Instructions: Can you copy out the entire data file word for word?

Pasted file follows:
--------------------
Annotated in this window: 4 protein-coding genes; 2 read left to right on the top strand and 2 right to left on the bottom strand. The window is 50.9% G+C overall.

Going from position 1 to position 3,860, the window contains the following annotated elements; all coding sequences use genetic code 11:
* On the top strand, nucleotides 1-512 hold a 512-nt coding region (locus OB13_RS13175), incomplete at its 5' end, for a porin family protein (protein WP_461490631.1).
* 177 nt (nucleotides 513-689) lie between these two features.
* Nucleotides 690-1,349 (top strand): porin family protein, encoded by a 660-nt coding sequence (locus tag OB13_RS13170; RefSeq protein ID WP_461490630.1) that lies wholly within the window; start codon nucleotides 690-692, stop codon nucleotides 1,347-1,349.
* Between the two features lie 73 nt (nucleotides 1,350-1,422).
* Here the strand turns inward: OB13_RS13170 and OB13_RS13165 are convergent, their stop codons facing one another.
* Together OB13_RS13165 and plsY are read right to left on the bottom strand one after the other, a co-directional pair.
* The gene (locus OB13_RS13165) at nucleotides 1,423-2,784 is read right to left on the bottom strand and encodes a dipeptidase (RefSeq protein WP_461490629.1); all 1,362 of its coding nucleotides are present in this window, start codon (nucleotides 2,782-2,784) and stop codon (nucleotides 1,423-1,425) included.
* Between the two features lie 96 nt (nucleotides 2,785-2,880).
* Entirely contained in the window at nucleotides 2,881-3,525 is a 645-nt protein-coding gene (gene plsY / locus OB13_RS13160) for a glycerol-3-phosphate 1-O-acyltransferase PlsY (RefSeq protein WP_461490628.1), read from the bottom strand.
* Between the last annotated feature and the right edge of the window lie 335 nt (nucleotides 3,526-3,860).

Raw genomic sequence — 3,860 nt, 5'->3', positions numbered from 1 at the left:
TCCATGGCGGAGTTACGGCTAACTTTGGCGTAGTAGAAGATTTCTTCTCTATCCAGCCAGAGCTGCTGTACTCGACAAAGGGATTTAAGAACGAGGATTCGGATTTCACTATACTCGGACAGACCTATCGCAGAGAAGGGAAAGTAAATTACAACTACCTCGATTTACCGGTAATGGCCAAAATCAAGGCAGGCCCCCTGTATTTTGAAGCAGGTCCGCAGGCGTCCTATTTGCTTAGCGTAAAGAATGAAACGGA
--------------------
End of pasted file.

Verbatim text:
Annotated in this window: 4 protein-coding genes; 2 read left to right on the top strand and 2 right to left on the bottom strand. The window is 50.9% G+C overall.

Going from position 1 to position 3,860, the window contains the following annotated elements; all coding sequences use genetic code 11:
* On the top strand, nucleotides 1-512 hold a 512-nt coding region (locus OB13_RS13175), incomplete at its 5' end, for a porin family protein (protein WP_461490631.1).
* 177 nt (nucleotides 513-689) lie between these two features.
* Nucleotides 690-1,349 (top strand): porin family protein, encoded by a 660-nt coding sequence (locus tag OB13_RS13170; RefSeq protein ID WP_461490630.1) that lies wholly within the window; start codon nucleotides 690-692, stop codon nucleotides 1,347-1,349.
* Between the two features lie 73 nt (nucleotides 1,350-1,422).
* Here the strand turns inward: OB13_RS13170 and OB13_RS13165 are convergent, their stop codons facing one another.
* Together OB13_RS13165 and plsY are read right to left on the bottom strand one after the other, a co-directional pair.
* The gene (locus OB13_RS13165) at nucleotides 1,423-2,784 is read right to left on the bottom strand and encodes a dipeptidase (RefSeq protein WP_461490629.1); all 1,362 of its coding nucleotides are present in this window, start codon (nucleotides 2,782-2,784) and stop codon (nucleotides 1,423-1,425) included.
* Between the two features lie 96 nt (nucleotides 2,785-2,880).
* Entirely contained in the window at nucleotides 2,881-3,525 is a 645-nt protein-coding gene (gene plsY / locus OB13_RS13160) for a glycerol-3-phosphate 1-O-acyltransferase PlsY (RefSeq protein WP_461490628.1), read from the bottom strand.
* Between the last annotated feature and the right edge of the window lie 335 nt (nucleotides 3,526-3,860).

Raw genomic sequence — 3,860 nt, 5'->3', positions numbered from 1 at the left:
TCCATGGCGGAGTTACGGCTAACTTTGGCGTAGTAGAAGATTTCTTCTCTATCCAGCCAGAGCTGCTGTACTCGACAAAGGGATTTAAGAACGAGGATTCGGATTTCACTATACTCGGACAGACCTATCGCAGAGAAGGGAAAGTAAATTACAACTACCTCGATTTACCGGTAATGGCCAAAATCAAGGCAGGCCCCCTGTATTTTGAAGCAGGTCCGCAGGCGTCCTATTTGCTTAGCGTAAAGAATGAAACGGA